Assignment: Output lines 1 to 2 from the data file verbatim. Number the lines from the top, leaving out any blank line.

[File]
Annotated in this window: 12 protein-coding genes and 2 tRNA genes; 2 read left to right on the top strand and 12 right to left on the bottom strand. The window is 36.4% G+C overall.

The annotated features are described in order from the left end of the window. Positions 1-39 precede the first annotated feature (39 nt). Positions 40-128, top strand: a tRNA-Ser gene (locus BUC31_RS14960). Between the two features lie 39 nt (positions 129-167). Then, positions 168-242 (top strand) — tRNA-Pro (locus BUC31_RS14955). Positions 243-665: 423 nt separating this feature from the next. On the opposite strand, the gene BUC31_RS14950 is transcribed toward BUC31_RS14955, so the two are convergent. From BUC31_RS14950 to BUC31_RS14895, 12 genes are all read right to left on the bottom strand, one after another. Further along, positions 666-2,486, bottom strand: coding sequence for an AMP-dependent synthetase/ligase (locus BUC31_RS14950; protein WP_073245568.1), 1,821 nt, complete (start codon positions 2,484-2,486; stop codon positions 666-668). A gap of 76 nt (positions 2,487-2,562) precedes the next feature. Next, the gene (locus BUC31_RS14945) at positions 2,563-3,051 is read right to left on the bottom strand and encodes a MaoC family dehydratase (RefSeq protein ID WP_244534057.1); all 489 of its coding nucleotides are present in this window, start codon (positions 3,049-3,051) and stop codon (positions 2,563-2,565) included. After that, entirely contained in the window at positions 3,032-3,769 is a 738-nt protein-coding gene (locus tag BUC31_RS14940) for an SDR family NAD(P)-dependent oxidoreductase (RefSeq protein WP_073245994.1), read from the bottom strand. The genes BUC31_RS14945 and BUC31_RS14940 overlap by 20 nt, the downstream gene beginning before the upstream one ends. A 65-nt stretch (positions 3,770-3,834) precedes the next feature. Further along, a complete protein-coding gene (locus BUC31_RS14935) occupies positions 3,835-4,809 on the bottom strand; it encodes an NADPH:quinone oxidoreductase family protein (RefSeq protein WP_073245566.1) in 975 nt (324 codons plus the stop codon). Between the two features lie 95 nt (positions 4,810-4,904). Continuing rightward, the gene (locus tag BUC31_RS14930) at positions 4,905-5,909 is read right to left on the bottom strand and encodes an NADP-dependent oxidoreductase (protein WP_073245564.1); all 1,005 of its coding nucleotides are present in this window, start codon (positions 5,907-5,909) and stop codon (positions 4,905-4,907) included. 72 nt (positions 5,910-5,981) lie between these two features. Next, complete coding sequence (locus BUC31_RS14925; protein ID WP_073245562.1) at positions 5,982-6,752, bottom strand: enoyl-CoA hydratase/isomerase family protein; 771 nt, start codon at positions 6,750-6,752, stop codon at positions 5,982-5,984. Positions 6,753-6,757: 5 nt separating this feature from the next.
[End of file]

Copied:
Annotated in this window: 12 protein-coding genes and 2 tRNA genes; 2 read left to right on the top strand and 12 right to left on the bottom strand. The window is 36.4% G+C overall.

The annotated features are described in order from the left end of the window. Positions 1-39 precede the first annotated feature (39 nt). Positions 40-128, top strand: a tRNA-Ser gene (locus BUC31_RS14960). Between the two features lie 39 nt (positions 129-167). Then, positions 168-242 (top strand) — tRNA-Pro (locus BUC31_RS14955). Positions 243-665: 423 nt separating this feature from the next. On the opposite strand, the gene BUC31_RS14950 is transcribed toward BUC31_RS14955, so the two are convergent. From BUC31_RS14950 to BUC31_RS14895, 12 genes are all read right to left on the bottom strand, one after another. Further along, positions 666-2,486, bottom strand: coding sequence for an AMP-dependent synthetase/ligase (locus BUC31_RS14950; protein WP_073245568.1), 1,821 nt, complete (start codon positions 2,484-2,486; stop codon positions 666-668). A gap of 76 nt (positions 2,487-2,562) precedes the next feature. Next, the gene (locus BUC31_RS14945) at positions 2,563-3,051 is read right to left on the bottom strand and encodes a MaoC family dehydratase (RefSeq protein ID WP_244534057.1); all 489 of its coding nucleotides are present in this window, start codon (positions 3,049-3,051) and stop codon (positions 2,563-2,565) included. After that, entirely contained in the window at positions 3,032-3,769 is a 738-nt protein-coding gene (locus tag BUC31_RS14940) for an SDR family NAD(P)-dependent oxidoreductase (RefSeq protein WP_073245994.1), read from the bottom strand. The genes BUC31_RS14945 and BUC31_RS14940 overlap by 20 nt, the downstream gene beginning before the upstream one ends. A 65-nt stretch (positions 3,770-3,834) precedes the next feature. Further along, a complete protein-coding gene (locus BUC31_RS14935) occupies positions 3,835-4,809 on the bottom strand; it encodes an NADPH:quinone oxidoreductase family protein (RefSeq protein WP_073245566.1) in 975 nt (324 codons plus the stop codon). Between the two features lie 95 nt (positions 4,810-4,904). Continuing rightward, the gene (locus tag BUC31_RS14930) at positions 4,905-5,909 is read right to left on the bottom strand and encodes an NADP-dependent oxidoreductase (protein WP_073245564.1); all 1,005 of its coding nucleotides are present in this window, start codon (positions 5,907-5,909) and stop codon (positions 4,905-4,907) included. 72 nt (positions 5,910-5,981) lie between these two features. Next, complete coding sequence (locus BUC31_RS14925; protein ID WP_073245562.1) at positions 5,982-6,752, bottom strand: enoyl-CoA hydratase/isomerase family protein; 771 nt, start codon at positions 6,750-6,752, stop codon at positions 5,982-5,984. Positions 6,753-6,757: 5 nt separating this feature from the next.